Re: Laravel / Spark and their token authentication system

A few days ago I wrote a rather lengthy article about how I modified Spark’s built in token authentication system by extending / replacing some of the classes, adding columns to the table it created, and renaming things.

I haven’t had much time to actually implement the authentication part itself because WordCamp London happened over the weekend.

One of the talks I saw was by Alain Schlesser about how modern PHP engineering principles using object oriented code can fit into WordPress’s notoriously procedural structure. It was eye opening.

Later I also had the privilege of having a rather lengthy conversation about what Object Oriented Programming is and why what I’ve done might not have been the best of solutions. Go check out his blog, it’s immensely useful for levelling up your PHP skills.

Starting again

Basically the crux of the issue is that I broke the contracts by modifying some of the classes / abstracts / bypassed the Spark User. The reason the abstract methods are typehinted is because they give guarantees for the code that builds upon that that things will work in a certain way. If I change that, I risk introducing horrendous bugs into the site at a later point which is going to be a pain to untangle, and then what’s the point of object-oriented anyways?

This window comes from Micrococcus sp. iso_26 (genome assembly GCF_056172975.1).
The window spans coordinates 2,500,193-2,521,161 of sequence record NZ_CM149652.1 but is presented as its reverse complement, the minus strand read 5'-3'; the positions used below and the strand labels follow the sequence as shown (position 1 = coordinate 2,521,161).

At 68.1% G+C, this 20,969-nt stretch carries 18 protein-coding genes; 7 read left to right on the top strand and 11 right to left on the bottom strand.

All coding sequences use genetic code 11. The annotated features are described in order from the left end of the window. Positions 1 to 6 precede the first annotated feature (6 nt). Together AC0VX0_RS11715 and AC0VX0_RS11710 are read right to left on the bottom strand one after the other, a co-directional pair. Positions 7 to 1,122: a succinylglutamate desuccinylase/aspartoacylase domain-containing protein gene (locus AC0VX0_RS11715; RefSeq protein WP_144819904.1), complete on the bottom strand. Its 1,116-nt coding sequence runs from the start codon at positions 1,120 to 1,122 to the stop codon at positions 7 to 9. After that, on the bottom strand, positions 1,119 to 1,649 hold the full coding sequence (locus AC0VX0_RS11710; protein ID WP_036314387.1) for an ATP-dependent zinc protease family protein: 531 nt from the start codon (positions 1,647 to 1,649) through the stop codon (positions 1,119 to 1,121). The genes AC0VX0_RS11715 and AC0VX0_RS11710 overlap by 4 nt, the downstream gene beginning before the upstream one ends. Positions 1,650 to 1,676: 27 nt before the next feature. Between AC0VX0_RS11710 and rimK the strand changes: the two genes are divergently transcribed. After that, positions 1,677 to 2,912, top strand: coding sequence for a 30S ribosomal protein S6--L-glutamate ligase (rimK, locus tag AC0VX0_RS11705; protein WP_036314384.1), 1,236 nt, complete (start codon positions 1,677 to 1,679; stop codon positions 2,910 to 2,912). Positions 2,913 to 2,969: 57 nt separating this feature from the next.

So, instead of modifying the current implementation of TokenGuard and everything that serves that (TokenRepository, Token, HasApiTokens), I’ll create an entirely new one that will still be heavily influenced (read: mostly copy-pasted) by those, but it will live independently.

I can then detach Spark’s token authentication by changing the driver in config/auth.php from spark to something else, because the whole Token authentication only kicks in if the request is via the spark driver. That’s defined in SparkServiceProvider, and the viaRequest is in AuthManager.

The only thing that I won’t be able to “unhook” is the HasApiTokens trait on the User class, because that’s imported regardless of what the driver is.

That also means that I need to use a different method name than setToken because HasApiTokens’s method looks like this:

// /spark/src/HasApiTokens.php
public function setToken(Token $token)
    $this->currentToken = $token;

    return $this;

It’s typehinted, and I can’t redeclare a method with the same name with a different signature because PHP is going to be cross with me.

I also can’t declare a class with the same name that Spark already has because conflicts.

Luckily the only things calling setToken on User are Spark’s TokenGuard, though I wonder how to handle a situation where something else expects the default guard to be there, but I replaced it.

As a final note, tomorrow’s reading will start with Laravel’s documentation on packages, because if I’m going to create a custom guard, then I’m going to do it Properly©!